Romeo and Juliet
Romeo and Juliet Love Quotes
How we cite our quotes:
ROMEO If I profane with my unworthiest hand This holy shrine, the gentle fine is this: My lips, two blushing pilgrims, ready stand To smooth that rough touch with a tender kiss. JULIET Good pilgrim, you do wrong your hand too much, Which mannerly devotion shows in this; For saints have hands that pilgrims' hands do touch, And palm to palm is holy palmers' kiss. ROMEO Have not saints lips, and holy palmers too? JULIET Ay, pilgrim, lips that they must use in prayer. ROMEO O, then, dear saint, let lips do what hands do; They pray, grant thou, lest faith turn to despair. JULIET Saints do not move, though grant for prayers' sake. ROMEO Then move not, while my prayer's effect I take. [He kisses her.] Thus from my lips, by yours, my sin is purged. JULIET Then have my lips the sin that they have took. ROMEO Sin from thy lips? O trespass sweetly urged! Give me my sin again. JULIET You kiss by the book. (1.5.2)
This is one of the most famous passages in the entire play, so let's take a close look, shall we? When Romeo and Juliet talk for the first time at the Capulet ball, Romeo uses his best pickup line: touching Juliet's hands and lips, he says, would be a kind of religious experience. (We've heard that before, haven't we? He used to say this kind of stuff about Rosaline.) Angling for a kiss, Romeo refers to his lips as a two "pilgrims" that would worship at a holy "shrine" (that would be Juliet's lips). A pilgrim, by the way, is a person on a religious pilgrimage to a holy place. Pilgrims were also called "palmers" because they often carried palm leaves on their journeys.
In response, Juliet teasingly puns on the word "palmer" to suggest that touching hands, "palm to palm," is like kissing (so Romeo, presumably, should be content with touching her hands instead of making out). But Romeo refuses to be shot down. Instead of walking away with his tail between his legs, he uses Juliet's hands=lips logic to argue that kissing the lips of Juliet (who has reached "saint" status by this point) would be just like praying, which involves placing ones palms together. Juliet seems playfully willing to go along with all this and allows Romeo to kiss her.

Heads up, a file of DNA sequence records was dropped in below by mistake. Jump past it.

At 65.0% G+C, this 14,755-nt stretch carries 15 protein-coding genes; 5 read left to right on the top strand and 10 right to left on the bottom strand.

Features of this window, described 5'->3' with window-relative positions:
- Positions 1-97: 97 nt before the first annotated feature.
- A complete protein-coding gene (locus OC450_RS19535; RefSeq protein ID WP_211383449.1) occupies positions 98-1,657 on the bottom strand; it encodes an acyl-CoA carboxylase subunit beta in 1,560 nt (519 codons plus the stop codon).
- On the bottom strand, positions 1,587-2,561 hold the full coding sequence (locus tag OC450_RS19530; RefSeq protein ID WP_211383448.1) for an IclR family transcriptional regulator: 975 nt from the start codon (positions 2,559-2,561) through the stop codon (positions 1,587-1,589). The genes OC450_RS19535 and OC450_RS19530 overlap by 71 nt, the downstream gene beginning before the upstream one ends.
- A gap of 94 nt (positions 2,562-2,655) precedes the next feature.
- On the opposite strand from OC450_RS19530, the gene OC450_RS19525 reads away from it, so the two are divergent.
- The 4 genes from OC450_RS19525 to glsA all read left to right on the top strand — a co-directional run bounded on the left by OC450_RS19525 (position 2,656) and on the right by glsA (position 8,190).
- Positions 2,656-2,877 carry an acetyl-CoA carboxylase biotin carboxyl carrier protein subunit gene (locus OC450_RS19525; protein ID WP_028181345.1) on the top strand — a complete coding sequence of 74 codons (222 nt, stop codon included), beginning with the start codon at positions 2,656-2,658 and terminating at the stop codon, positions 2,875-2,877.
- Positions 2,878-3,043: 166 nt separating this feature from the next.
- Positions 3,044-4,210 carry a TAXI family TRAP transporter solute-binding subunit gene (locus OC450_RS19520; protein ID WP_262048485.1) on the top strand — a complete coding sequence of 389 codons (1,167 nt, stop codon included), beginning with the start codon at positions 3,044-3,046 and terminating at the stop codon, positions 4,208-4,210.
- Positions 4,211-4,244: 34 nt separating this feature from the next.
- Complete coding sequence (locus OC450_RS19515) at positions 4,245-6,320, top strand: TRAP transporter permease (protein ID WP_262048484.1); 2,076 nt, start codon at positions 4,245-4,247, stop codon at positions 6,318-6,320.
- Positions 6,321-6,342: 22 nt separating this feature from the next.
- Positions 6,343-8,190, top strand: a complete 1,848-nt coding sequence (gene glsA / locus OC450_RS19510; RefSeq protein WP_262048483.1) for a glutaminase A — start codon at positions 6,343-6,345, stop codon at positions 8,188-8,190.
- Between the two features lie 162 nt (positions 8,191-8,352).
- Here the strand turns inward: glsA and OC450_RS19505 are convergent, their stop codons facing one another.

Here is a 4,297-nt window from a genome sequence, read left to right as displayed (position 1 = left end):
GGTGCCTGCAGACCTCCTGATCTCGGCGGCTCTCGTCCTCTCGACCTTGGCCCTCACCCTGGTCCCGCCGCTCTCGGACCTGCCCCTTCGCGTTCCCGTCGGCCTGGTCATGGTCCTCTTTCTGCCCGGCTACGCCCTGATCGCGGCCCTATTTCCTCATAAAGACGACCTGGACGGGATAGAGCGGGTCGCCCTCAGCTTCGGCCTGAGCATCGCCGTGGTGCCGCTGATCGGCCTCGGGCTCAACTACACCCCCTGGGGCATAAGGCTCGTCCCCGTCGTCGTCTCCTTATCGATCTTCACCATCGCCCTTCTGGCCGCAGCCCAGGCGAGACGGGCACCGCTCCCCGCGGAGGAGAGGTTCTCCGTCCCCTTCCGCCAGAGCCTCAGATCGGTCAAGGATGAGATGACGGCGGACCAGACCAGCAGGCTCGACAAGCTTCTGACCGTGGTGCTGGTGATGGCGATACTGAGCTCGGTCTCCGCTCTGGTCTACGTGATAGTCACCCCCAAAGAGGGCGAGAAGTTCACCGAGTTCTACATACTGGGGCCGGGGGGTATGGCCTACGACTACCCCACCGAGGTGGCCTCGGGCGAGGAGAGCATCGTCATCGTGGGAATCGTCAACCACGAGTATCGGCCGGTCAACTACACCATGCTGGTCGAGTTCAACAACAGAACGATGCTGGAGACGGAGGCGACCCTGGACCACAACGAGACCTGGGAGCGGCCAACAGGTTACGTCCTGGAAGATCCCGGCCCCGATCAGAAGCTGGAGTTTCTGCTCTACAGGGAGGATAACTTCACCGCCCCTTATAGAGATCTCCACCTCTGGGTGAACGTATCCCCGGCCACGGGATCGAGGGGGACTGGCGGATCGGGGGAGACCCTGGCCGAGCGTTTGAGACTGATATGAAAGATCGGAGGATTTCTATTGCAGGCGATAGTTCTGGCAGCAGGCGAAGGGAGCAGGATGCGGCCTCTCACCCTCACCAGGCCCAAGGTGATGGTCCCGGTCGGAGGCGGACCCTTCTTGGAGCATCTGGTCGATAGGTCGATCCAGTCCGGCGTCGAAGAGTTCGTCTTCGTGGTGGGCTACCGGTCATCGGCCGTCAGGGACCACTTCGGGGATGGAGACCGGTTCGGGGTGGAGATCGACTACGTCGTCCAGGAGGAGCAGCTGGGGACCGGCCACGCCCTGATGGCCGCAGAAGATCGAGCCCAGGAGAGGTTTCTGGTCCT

What's interesting is that, before Romeo can lock lips for a second time, Juliet says "you kiss by the book," which suggests that all of Romeo's moves (his pickup lines and even the way he kisses) are a bit scripted and cliché. So, Juliet's clearly smitten with Romeo but she also recognizes that Romeo isn't exactly original.
At the same time, however, the dialogue between Romeo and Juliet takes the form of a sonnet (up to the point where they kiss), which is incredibly romantic. So, while Romeo's moves are a bit predictable, we can also recognize that Romeo and Juliet's romance has the potential to be anything but conventional.
ROMEOBut, soft! what light through yonder window breaks?It is the east, and Juliet is the sun.Arise, fair sun, and kill the envious moon,Who is already sick and pale with grief,That thou her maid art far more fair than she:Be not her maid, since she is envious;Her vestal livery is but sick and greenAnd none but fools do wear it; cast it off.(2.2.1)
In this monologue, Romeo elevates Juliet to heavenly status by aligning her with the "sun" and the "stars." Sure, he's still working with some celestial metaphors—but at least it's starting to get slightly less abstract. He even mentions her name!
ROMEO She speaks: O, speak again, bright angel! for thou art As glorious to this night, being o'er my head As is a winged messenger of heaven Unto the white-upturned wondering eyes Of mortals that fall back to gaze on him When he bestrides the lazy-pacing clouds And sails upon the bosom of the air. (2.2.2)
Again, Romeo uses over-the-top religious language to describe the experience of looking at Juliet but we get the sense that he's sincere and deeply in love.